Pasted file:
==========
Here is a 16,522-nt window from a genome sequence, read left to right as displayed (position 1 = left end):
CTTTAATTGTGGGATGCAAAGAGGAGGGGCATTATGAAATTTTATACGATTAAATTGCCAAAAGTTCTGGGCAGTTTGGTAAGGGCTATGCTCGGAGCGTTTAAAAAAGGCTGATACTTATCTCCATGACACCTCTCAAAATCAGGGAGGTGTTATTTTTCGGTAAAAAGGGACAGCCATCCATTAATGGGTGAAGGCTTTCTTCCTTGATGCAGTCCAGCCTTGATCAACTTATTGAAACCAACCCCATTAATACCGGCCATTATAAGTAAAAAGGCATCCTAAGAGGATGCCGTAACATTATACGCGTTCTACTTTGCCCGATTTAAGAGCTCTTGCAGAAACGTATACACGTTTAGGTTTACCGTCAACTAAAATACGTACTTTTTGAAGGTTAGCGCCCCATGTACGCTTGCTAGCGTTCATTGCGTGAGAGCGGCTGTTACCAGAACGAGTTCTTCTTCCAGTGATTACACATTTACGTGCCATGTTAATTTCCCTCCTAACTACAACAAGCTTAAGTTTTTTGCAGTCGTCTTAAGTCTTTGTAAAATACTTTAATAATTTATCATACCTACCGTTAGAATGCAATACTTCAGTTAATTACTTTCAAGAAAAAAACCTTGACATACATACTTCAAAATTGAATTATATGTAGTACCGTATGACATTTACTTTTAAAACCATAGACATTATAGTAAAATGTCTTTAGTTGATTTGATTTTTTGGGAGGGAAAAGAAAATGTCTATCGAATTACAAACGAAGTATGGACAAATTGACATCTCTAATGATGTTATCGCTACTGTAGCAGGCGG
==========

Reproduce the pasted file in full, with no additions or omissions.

Here is a 16,522-nt window from a genome sequence, read left to right as displayed (position 1 = left end):
CTTTAATTGTGGGATGCAAAGAGGAGGGGCATTATGAAATTTTATACGATTAAATTGCCAAAAGTTCTGGGCAGTTTGGTAAGGGCTATGCTCGGAGCGTTTAAAAAAGGCTGATACTTATCTCCATGACACCTCTCAAAATCAGGGAGGTGTTATTTTTCGGTAAAAAGGGACAGCCATCCATTAATGGGTGAAGGCTTTCTTCCTTGATGCAGTCCAGCCTTGATCAACTTATTGAAACCAACCCCATTAATACCGGCCATTATAAGTAAAAAGGCATCCTAAGAGGATGCCGTAACATTATACGCGTTCTACTTTGCCCGATTTAAGAGCTCTTGCAGAAACGTATACACGTTTAGGTTTACCGTCAACTAAAATACGTACTTTTTGAAGGTTAGCGCCCCATGTACGCTTGCTAGCGTTCATTGCGTGAGAGCGGCTGTTACCAGAACGAGTTCTTCTTCCAGTGATTACACATTTACGTGCCATGTTAATTTCCCTCCTAACTACAACAAGCTTAAGTTTTTTGCAGTCGTCTTAAGTCTTTGTAAAATACTTTAATAATTTATCATACCTACCGTTAGAATGCAATACTTCAGTTAATTACTTTCAAGAAAAAAACCTTGACATACATACTTCAAAATTGAATTATATGTAGTACCGTATGACATTTACTTTTAAAACCATAGACATTATAGTAAAATGTCTTTAGTTGATTTGATTTTTTGGGAGGGAAAAGAAAATGTCTATCGAATTACAAACGAAGTATGGACAAATTGACATCTCTAATGATGTTATCGCTACTGTAGCAGGCGG